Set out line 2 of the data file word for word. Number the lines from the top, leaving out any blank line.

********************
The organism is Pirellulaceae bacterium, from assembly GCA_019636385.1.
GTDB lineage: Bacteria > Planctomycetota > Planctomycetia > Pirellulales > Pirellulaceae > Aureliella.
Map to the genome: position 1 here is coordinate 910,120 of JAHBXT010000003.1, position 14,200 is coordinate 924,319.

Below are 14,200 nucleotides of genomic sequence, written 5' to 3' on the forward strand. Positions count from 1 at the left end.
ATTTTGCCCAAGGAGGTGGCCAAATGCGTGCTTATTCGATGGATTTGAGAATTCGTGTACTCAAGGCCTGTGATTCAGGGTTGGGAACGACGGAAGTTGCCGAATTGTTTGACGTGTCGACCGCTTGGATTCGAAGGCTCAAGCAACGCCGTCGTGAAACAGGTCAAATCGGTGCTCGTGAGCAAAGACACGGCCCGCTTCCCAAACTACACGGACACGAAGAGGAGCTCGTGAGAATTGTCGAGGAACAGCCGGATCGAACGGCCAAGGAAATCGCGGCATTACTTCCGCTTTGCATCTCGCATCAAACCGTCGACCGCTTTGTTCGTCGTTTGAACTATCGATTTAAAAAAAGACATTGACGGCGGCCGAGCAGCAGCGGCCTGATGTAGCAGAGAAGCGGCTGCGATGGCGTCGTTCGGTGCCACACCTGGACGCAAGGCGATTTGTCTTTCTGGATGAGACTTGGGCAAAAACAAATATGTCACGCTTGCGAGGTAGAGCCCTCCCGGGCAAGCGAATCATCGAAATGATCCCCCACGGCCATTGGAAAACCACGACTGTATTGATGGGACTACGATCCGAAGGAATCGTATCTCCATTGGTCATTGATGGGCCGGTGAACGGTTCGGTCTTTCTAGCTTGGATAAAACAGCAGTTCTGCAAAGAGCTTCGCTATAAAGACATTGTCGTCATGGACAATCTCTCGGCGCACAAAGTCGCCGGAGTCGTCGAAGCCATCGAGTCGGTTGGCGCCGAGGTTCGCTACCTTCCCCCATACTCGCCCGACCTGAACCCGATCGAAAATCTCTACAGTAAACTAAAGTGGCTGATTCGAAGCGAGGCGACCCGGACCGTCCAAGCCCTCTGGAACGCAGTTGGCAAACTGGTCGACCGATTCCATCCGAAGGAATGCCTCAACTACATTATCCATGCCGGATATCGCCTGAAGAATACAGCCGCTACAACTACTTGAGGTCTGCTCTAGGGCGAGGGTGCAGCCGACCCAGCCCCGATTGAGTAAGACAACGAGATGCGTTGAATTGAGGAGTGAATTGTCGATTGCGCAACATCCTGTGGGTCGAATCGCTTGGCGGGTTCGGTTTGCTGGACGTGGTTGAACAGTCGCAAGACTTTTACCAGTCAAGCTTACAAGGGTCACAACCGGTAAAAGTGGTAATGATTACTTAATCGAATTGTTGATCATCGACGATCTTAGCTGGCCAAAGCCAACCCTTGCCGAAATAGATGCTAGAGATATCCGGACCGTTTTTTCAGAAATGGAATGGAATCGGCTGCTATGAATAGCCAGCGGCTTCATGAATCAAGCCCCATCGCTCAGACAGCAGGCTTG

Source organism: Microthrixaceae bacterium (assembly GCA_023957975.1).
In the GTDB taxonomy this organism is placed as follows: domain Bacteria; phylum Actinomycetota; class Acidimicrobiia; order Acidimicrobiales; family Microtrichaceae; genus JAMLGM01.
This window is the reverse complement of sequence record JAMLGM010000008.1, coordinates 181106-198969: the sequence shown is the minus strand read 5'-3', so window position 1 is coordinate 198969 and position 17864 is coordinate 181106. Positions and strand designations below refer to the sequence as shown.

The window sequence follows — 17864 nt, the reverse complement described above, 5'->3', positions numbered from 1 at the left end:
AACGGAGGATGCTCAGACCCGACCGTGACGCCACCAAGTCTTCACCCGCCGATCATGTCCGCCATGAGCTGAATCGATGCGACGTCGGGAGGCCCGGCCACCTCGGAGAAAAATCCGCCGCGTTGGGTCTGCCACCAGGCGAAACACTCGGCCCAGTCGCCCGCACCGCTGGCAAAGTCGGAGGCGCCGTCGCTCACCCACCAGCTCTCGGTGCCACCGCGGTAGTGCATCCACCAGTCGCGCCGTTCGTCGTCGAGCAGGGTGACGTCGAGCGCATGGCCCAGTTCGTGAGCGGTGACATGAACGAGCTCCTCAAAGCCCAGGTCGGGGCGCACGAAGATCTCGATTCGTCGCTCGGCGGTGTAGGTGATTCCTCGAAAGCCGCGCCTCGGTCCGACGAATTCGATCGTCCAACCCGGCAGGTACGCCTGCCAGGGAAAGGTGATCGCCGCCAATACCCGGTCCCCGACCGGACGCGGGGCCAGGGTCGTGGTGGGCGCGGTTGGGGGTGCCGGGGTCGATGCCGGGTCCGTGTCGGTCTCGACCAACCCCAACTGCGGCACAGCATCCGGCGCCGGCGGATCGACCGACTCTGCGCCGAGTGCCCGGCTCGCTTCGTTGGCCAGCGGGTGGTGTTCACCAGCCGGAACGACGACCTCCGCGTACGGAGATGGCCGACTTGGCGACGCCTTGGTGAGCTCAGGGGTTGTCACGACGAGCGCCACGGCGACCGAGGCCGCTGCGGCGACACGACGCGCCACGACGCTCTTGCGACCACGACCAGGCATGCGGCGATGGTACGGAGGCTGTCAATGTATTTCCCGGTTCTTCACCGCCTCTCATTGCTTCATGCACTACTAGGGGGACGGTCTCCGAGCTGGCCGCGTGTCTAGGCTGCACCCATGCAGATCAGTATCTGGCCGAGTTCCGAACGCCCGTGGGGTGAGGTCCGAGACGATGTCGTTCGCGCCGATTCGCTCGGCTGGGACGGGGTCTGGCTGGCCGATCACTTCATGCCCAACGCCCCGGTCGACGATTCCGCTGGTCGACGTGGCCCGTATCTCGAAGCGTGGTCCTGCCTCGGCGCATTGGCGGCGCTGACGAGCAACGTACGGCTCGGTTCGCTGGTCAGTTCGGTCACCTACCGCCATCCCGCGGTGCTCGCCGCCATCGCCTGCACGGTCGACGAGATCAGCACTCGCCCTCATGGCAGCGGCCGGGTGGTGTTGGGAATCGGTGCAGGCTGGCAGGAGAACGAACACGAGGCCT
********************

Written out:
GTDB lineage: Bacteria > Planctomycetota > Planctomycetia > Pirellulales > Pirellulaceae > Aureliella.